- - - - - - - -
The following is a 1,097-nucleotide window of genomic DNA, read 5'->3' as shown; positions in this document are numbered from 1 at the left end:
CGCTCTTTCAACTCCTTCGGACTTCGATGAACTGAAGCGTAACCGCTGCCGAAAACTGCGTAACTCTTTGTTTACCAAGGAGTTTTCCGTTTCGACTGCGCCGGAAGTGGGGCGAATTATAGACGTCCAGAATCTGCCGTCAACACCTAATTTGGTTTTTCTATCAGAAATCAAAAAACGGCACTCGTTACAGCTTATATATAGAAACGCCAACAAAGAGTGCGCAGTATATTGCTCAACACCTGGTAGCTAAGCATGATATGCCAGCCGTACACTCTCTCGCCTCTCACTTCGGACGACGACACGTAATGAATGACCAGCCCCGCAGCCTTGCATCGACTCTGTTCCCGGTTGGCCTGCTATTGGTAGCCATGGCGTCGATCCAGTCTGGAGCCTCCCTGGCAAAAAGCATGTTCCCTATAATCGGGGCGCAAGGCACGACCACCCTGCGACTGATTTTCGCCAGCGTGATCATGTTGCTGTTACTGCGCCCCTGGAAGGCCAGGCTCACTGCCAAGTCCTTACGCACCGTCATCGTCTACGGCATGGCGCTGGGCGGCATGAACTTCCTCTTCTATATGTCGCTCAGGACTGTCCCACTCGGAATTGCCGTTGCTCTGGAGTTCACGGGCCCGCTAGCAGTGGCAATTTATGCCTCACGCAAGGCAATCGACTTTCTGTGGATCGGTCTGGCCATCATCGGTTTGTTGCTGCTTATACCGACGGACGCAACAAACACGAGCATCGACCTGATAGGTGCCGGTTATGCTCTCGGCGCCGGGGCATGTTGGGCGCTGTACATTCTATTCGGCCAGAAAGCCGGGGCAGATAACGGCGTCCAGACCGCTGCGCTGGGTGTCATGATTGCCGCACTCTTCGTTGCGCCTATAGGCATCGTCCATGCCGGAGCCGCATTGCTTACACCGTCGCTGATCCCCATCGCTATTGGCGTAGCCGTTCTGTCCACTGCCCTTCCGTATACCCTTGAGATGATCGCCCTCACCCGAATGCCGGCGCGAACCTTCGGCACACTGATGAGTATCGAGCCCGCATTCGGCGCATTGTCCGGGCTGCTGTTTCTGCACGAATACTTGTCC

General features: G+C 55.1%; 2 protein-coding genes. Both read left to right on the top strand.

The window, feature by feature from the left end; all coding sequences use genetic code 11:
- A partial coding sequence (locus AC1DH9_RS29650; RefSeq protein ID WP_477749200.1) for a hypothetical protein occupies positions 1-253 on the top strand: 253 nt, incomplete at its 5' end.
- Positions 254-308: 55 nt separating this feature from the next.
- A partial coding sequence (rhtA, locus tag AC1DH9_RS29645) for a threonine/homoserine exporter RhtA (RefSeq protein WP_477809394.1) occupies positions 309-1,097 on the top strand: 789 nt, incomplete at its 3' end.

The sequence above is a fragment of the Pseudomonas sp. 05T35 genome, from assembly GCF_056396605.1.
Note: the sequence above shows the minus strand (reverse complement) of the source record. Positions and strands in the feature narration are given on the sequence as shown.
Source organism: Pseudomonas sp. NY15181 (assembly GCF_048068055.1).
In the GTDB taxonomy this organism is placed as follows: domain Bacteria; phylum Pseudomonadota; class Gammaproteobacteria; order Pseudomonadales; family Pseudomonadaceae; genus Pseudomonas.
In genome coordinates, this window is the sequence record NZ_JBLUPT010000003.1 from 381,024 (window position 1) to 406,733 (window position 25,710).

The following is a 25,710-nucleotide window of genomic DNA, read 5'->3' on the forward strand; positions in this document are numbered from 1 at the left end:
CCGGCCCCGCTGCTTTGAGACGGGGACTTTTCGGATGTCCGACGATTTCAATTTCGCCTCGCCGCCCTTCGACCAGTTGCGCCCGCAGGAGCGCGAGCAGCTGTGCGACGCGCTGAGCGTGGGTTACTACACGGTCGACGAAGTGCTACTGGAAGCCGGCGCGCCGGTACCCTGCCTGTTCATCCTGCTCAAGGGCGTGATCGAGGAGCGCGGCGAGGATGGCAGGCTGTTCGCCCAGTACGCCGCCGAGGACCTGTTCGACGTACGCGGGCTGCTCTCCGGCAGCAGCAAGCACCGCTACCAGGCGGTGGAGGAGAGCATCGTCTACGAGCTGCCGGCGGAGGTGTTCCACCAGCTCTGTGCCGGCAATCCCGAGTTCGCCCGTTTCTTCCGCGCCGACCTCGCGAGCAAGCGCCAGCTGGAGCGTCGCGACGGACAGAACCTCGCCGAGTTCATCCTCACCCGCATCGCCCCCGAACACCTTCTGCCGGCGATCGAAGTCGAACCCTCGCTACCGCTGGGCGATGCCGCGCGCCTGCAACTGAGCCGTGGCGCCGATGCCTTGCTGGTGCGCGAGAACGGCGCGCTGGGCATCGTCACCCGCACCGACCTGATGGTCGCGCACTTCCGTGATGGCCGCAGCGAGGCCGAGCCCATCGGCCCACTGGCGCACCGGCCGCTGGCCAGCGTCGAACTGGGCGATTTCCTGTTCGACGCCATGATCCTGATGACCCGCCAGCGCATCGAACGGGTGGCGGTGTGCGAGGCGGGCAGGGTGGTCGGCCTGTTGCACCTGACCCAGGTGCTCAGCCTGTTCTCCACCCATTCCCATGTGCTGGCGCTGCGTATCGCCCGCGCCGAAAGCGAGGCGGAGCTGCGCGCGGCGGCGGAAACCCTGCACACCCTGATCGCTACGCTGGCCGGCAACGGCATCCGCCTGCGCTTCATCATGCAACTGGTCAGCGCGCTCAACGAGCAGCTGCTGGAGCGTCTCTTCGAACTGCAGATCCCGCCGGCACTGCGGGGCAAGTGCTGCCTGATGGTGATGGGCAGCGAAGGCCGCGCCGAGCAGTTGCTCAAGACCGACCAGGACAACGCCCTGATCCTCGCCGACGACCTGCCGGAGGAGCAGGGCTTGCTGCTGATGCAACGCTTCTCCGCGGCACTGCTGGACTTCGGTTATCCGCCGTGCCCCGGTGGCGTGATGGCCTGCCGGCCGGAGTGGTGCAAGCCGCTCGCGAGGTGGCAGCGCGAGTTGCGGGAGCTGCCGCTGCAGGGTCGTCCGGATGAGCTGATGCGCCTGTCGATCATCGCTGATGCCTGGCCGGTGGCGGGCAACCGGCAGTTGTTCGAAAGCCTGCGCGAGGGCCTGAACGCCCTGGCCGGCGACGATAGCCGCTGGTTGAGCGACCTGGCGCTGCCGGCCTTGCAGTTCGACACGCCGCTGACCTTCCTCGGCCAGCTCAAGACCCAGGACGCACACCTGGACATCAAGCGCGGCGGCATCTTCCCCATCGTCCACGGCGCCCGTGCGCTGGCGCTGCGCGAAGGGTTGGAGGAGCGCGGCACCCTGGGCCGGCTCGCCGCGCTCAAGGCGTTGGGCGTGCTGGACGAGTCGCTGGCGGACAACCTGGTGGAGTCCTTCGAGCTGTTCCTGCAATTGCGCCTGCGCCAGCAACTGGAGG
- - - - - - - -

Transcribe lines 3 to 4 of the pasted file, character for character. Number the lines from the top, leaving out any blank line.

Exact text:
General features: G+C 55.1%; 2 protein-coding genes. Both read left to right on the top strand.

The window, feature by feature from the left end; all coding sequences use genetic code 11: